The castle is an excellent example of social control manifested in architectural space. Low-ranking visitors were received in the outer regions of the Ninomaru, whereas high-ranking visitors were shown the more subtle inner chambers. Rather than attempt to conceal the entrances to the rooms for bodyguards (as was done in many castles), the Tokugawas chose to display them prominently. Thus, the construction lent itself to expressing intimidation and power to Edo-period visitors.

The building houses several different reception chambers, offices and the living quarters of the shogun, where only female attendants were allowed. One of the most striking features of the Ninomaru Palace are the "nightingale floors" (uguisubari) in the corridors. To protect the occupants from sneak attacks and assassins, the builders constructed the floors of the corridors in such a way as to squeak like birds when anyone walks on them.

Some of the rooms in the castle also contained special doors where the shogun's bodyguard could sneak out to protect him.

The room sequence starting at the entrance is:

The Ōhiroma (Great Hall) is the central core of the Ninomaru Palace and consists of four chambers:

as well as the Musha-kakushi-no-ma (Bodyguards' Chamber) and the Sotetsu-no-ma (Japanese fern-palm chamber).

The rear sections are the Kuroshoin (Inner Audience Chamber) and Shiroshoin (Shogun's living quarters)

The main access to the Ninomaru is through the karamon, a court and the mi-kurumayose or "honourable carriages approach".[1]

Honmaru Palace

Honmaru Palace

Honmaru Palace (本丸御殿 Honmaru Goten) has a surface area of 1600 square meters. The complex has four parts: living quarters, reception and entertainment rooms, entrance halls and kitchen area. The different areas are connected by corridors and courtyards. The architectural style is late Edo period. The palace displays paintings by several famous masters, such as Kanō Eigaku.

Honmaru Palace was originally similar to Ninomaru Palace. The original structures were replaced by the present structures between 1893 and 1894, by moving one part of the former Katsura Palace within the Kyoto Imperial Enclosure (Kyoto Gyoen, the enclosure surrounding the Kyoto Imperial Palace) to the inner ward of Nijō Castle, as part of the systematic clearing of the disused residences and palaces in the Imperial Enclosure after the Imperial Court moved to Tokyo in 1869. In its original location the palace had 55 buildings, but only a small part was relocated. In 1928 the enthronement banquet of the Showa Emperor (Emperor Hirohito) was held here.[3]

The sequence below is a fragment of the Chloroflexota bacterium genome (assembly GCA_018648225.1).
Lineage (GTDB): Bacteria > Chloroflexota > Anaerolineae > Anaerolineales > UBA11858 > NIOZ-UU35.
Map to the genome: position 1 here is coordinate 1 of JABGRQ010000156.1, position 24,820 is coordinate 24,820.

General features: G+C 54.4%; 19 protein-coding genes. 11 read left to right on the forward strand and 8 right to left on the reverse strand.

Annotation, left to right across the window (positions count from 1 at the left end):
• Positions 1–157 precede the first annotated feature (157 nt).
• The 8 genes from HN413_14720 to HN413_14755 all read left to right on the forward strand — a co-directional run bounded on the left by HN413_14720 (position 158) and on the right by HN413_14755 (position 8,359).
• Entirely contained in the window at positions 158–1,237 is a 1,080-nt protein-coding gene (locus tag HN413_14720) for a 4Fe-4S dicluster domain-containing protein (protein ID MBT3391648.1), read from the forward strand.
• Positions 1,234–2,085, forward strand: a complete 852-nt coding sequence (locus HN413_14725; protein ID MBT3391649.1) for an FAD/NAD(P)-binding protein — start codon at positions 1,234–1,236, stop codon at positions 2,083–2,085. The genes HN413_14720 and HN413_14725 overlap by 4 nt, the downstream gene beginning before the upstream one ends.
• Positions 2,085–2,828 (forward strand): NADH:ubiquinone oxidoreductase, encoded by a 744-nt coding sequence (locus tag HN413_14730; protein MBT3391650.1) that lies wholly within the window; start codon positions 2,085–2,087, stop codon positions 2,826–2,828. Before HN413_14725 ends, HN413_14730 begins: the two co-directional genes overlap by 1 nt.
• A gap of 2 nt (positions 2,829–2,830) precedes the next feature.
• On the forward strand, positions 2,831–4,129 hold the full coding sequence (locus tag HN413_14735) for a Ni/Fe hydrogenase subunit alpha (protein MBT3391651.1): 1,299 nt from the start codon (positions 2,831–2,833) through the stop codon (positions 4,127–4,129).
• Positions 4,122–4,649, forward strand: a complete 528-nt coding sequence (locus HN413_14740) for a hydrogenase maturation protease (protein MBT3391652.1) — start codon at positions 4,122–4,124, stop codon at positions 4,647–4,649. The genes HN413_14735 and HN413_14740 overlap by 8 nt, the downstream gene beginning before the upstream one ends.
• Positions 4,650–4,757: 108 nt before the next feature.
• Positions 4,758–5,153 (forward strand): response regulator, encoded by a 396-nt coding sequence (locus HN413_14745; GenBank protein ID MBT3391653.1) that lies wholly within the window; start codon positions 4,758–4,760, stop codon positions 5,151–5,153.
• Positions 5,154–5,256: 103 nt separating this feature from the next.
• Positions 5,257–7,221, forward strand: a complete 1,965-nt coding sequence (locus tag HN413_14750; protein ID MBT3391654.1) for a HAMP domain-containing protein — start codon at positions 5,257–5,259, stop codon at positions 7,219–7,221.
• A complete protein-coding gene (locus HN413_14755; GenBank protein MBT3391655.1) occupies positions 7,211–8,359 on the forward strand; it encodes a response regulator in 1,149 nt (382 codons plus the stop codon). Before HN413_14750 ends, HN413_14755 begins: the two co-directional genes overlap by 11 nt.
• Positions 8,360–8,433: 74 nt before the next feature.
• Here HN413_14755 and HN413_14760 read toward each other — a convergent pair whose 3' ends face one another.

Honmaru Palace


The pond of the Ninomaru Garden

The castle area has several gardens and groves of cherry and Japanese plum trees. The Ninomaru garden was designed by the landscape architect and tea master Kobori Enshu. It is located between the two main rings of fortifications, next to the palace of the same name. The garden has a large pond with three islands and features numerous carefully placed stones and topiary pine trees.

The Seiryū-en garden is the most recent part of Nijō Castle. It was constructed in 1965 in the northern part of the complex, as a facility for the reception of official guests of the city of Kyoto and as a venue for cultural events. Seiryū-en has two tea houses and more than 1000 carefully arranged stones.

See also


  1. 1 2 Schmorleitz, pg. 82
  2. "Typhoon Rains Kill at Least 25 and Maroon Thousands in Japan," New York Times. September 5, 2011; retrieved 2011-09-05; see also 台風6号で、二条城の重文櫓の漆喰はがれる (Typhoon #6, The Plaster Peels at the Tower, Nijo Castle's Important National Treasure"), Yomiuri Shimbun. 20 July 2011.
  3. Schmorleitz, pg. 82.


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Coordinates: 35°0′51″N 135°44′51″E / 35.01417°N 135.74750°E / 35.01417; 135.74750